Using the VC device was slightly faster (1.3 s) than using the VO device. Although this difference was statistically significant, it did not result in a statistically significant improvement in IOF, indicating that, compared with normalized times for each of the tasks, VC did not offer a substantial improvement.

For nondisabled subjects, no difference between scores was observed based on the order in which subjects used the devices to perform the SHAP, indicating that subjects had learned to control the devices sufficiently and were comfortable performing the SHAP test. This was achieved by ensuring subjects were comfortable with performing tasks—in particular the knife-cutting and buttoning tasks in which we observed a notable learning effect in a pilot study—and allowing subjects time to explore and practice tasks before beginning the SHAP test. In addition, subjects showed no difficulty in transitioning between the two modes (e.g., practicing with device 1, practicing with device 2, testing with device 1, testing with device 2). Recent studies have shown that as long as an intuitive contextual cue is provided (in this case, replacing the terminal device), subjects are able to quickly adapt back and forth between modes [26–27]. Also, the nondisabled subjects’ VO IOF scores were similar to those of the subjects with amputation, who had extensive experience using a prosthesis. Given this extensive experience using VO devices in daily life, it might have been expected that they would perform better with VO devices than nondisabled subjects who had only had 15 min of practice with the device.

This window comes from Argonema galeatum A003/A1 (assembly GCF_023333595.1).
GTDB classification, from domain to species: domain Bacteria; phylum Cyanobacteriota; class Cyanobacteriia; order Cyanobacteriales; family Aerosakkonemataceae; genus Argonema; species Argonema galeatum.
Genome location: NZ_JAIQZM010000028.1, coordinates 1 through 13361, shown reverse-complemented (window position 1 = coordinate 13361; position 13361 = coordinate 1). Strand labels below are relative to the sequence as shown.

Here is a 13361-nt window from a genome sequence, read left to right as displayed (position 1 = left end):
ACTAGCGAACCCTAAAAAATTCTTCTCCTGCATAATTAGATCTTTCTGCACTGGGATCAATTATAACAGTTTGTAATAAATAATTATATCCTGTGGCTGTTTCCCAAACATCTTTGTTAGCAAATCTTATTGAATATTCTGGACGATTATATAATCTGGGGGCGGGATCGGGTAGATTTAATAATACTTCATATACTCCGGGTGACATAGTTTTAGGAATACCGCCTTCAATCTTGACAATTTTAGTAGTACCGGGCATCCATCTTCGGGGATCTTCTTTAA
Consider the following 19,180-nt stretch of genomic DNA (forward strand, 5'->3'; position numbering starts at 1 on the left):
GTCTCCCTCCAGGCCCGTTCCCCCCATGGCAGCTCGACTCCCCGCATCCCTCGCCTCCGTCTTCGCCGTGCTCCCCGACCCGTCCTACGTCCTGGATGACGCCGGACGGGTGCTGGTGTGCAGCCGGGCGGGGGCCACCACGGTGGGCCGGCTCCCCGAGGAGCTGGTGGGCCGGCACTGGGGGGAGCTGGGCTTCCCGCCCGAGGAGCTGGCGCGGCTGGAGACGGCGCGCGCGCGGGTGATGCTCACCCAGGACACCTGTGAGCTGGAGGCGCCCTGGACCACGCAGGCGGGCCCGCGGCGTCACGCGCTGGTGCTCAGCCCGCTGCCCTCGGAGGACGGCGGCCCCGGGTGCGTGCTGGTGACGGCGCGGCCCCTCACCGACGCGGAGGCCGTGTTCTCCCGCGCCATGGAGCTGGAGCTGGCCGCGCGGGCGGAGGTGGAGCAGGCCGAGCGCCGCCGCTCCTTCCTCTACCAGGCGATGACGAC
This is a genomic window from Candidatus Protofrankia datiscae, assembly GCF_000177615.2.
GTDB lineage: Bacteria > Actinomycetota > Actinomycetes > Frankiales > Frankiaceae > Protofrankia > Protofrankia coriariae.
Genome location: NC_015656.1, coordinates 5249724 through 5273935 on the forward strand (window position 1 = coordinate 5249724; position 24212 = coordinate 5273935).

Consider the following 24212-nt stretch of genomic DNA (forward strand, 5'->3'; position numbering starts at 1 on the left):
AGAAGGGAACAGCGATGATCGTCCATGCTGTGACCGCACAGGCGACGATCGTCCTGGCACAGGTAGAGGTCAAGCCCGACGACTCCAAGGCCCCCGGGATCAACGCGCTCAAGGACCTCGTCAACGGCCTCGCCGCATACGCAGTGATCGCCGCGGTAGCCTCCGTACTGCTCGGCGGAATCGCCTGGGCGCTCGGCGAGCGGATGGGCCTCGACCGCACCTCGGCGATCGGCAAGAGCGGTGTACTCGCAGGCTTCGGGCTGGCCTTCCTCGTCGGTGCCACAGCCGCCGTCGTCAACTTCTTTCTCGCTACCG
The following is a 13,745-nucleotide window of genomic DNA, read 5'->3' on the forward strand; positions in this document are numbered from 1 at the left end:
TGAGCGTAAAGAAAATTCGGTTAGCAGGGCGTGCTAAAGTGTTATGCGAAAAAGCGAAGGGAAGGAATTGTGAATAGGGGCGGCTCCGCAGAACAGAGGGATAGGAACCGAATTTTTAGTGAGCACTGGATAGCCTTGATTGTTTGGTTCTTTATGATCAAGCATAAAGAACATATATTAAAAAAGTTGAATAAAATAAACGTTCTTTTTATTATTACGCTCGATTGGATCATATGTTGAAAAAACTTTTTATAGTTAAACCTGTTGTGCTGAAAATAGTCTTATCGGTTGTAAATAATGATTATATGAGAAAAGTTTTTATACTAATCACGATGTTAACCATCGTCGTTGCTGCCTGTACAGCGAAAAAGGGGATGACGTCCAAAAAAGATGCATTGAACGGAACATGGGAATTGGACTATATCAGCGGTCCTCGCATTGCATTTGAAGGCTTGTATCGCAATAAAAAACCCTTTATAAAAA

However, both subjects with transradial amputations had noticeably higher VO IOF scores than VC IOF scores—likely because both subjects habitually used VO prehensors on their prostheses. It was somewhat surprising that the VC IOF score of one of the subjects with amputation was significantly lower than that of nondisabled subjects. The subjects had the same limited training as the nondisabled subjects in the use of the VC device but were not able to achieve the same scores for this phase of the study. This has significant implications for therapy requirements for users in a clinical or research situation when changing control paradigms. Recent studies suggest that subjects’ ability to learn a new paradigm depends on their confidence using the old paradigm: subjects can learn new paradigms more quickly if they are less confident in their old paradigms [28]. It is therefore likely that patients or subjects using one style of device who chose to then begin using both types of device, or a device that allows switching between modes, would need significant occupational therapy training—similar to the training that they received for their initial, single-mode device. Future research studies involving subjects with amputation who are already prosthetic users should ensure there is time allocated to allow for this therapy in the use of the alternative control and should also, ideally, allow for an extended trial of the device in a home environment for the most accurate comparison.